Although the Herald, headed by Liam Kane, operates on the fringes of the main newspaper battleground, the price war has depressed circulation. A float has consequently been postponed for at least two years.
In the meantime, a trade sale seems the most likely solution if the management team decides a long wait for their rewards is too risky. One option that has been discussed is a sale to Midland Independent Newspapers, owners of the Birmingham Post, which set off a year ahead of the Herald group down the buyout route and successfully floated last year before the price war.
But there are doubts about how the citizens of Glasgow would react to the sale of their favourite reading matter to an English group whose chairman is Sir Norman Fowler, a former chairman of the Tory Party.
Midland Independent Newspapers' shares are also below their peak, and there is some doubt whether the Herald shareholders would be happy with a share-based offer from MIN or whether MIN could afford a cash sweetener.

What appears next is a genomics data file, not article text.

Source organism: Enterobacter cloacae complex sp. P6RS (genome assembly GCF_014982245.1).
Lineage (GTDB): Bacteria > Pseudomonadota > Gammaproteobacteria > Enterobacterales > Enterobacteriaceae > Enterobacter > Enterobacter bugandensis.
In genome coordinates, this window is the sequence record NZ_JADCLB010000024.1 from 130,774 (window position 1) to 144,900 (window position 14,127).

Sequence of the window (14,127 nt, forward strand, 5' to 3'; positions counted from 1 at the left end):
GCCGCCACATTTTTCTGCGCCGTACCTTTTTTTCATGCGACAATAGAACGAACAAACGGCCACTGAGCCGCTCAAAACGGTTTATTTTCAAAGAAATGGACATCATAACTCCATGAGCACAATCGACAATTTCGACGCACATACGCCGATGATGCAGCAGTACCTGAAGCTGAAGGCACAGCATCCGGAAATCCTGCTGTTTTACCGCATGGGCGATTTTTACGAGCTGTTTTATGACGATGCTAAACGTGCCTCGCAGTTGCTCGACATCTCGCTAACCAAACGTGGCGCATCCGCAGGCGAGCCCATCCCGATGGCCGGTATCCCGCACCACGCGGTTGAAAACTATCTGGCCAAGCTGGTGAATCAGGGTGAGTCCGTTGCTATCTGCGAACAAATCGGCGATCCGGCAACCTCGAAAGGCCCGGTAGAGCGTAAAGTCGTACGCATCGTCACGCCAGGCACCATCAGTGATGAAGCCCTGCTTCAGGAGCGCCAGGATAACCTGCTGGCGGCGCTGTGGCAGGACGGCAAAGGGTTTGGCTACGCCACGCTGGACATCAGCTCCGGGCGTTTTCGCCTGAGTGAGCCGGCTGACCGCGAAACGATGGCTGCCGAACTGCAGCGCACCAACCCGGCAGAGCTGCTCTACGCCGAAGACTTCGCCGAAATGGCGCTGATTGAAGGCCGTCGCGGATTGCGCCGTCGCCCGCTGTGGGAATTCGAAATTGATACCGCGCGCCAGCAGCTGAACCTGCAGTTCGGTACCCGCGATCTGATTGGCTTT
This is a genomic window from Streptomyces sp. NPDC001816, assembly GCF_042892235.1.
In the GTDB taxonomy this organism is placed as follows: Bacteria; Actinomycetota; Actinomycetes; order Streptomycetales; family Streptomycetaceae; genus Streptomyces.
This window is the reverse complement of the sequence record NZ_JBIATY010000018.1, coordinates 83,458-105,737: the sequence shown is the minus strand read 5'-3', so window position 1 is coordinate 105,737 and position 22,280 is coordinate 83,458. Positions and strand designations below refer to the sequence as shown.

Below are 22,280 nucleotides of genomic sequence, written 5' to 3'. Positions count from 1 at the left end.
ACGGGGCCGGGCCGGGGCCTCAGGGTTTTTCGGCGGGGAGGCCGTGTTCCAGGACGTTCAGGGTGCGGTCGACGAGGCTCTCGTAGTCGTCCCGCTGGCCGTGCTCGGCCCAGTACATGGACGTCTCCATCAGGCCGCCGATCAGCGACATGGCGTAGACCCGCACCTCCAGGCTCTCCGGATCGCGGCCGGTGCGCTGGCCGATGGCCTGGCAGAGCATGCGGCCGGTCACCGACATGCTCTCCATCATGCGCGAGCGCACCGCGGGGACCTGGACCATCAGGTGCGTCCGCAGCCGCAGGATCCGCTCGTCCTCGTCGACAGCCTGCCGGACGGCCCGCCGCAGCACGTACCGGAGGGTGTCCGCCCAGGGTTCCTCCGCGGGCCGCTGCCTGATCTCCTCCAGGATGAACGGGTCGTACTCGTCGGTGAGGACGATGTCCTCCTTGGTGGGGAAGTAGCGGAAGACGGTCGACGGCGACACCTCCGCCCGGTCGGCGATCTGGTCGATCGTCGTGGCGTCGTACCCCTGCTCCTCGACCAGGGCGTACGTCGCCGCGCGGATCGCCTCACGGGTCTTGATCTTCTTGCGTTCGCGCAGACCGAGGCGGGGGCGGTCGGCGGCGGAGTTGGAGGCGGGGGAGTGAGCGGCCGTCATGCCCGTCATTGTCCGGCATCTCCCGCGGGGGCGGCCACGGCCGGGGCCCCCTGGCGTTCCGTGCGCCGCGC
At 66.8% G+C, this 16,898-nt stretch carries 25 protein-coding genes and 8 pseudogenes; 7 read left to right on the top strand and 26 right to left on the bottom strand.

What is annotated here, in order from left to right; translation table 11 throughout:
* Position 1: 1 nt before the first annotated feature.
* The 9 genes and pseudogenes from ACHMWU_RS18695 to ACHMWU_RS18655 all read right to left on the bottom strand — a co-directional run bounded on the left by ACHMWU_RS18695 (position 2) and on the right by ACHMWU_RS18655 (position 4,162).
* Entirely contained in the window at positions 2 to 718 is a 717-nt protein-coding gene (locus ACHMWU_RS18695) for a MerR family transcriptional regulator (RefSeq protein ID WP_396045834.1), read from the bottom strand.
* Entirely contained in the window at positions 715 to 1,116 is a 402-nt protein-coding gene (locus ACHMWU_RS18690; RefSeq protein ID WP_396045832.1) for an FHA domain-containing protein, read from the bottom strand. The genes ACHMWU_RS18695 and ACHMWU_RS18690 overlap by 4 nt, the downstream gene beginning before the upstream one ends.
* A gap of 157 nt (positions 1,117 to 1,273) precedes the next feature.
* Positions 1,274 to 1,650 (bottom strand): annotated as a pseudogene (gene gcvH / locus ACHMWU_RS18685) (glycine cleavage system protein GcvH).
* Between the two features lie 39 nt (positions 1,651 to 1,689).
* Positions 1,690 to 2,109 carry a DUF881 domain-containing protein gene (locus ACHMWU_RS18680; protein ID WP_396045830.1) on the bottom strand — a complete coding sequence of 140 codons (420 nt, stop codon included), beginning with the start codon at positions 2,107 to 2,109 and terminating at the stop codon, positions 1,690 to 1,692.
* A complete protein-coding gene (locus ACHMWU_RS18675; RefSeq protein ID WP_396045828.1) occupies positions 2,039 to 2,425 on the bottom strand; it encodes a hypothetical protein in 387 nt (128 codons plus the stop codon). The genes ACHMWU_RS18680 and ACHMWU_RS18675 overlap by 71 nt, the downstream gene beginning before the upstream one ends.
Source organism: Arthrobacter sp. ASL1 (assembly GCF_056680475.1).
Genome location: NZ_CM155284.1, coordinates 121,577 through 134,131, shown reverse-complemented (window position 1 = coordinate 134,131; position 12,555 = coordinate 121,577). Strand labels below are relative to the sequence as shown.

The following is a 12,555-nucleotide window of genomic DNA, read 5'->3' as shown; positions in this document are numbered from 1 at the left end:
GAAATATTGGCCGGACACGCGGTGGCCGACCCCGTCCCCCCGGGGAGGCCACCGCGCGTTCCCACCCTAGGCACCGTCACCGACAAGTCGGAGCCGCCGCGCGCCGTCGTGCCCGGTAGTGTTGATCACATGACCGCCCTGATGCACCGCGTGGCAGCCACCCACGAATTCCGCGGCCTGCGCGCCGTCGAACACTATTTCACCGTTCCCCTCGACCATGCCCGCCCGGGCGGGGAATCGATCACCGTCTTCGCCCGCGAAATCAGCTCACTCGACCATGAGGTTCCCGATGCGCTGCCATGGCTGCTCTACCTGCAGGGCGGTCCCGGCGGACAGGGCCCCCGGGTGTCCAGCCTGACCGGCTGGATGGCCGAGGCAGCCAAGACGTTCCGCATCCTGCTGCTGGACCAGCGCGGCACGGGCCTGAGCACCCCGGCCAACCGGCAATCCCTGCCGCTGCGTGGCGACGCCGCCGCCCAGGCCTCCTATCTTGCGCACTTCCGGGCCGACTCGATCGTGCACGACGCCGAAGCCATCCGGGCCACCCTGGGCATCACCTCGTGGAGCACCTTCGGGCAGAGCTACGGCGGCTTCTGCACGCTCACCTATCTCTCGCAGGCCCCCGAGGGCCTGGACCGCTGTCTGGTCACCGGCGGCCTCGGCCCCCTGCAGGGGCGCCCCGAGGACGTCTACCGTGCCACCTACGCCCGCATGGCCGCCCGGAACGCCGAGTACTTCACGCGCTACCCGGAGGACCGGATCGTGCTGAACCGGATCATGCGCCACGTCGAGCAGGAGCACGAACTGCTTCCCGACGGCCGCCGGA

A more likely option would be a bid from Associated Newspapers, which already has a contract to print the Scottish edition of the Daily Mail on Herald presses. Possible rivals believe that could give Associated Newspapers a valuable inside track on the Herald's finances should interested parties be invited to submit sealed bids.
But Associated could also fall foul of anti-government feeling in Scotland, because of its traditional support for the Conservative Party. Pearson, owner of the Financial Times, would be the preferred buyer.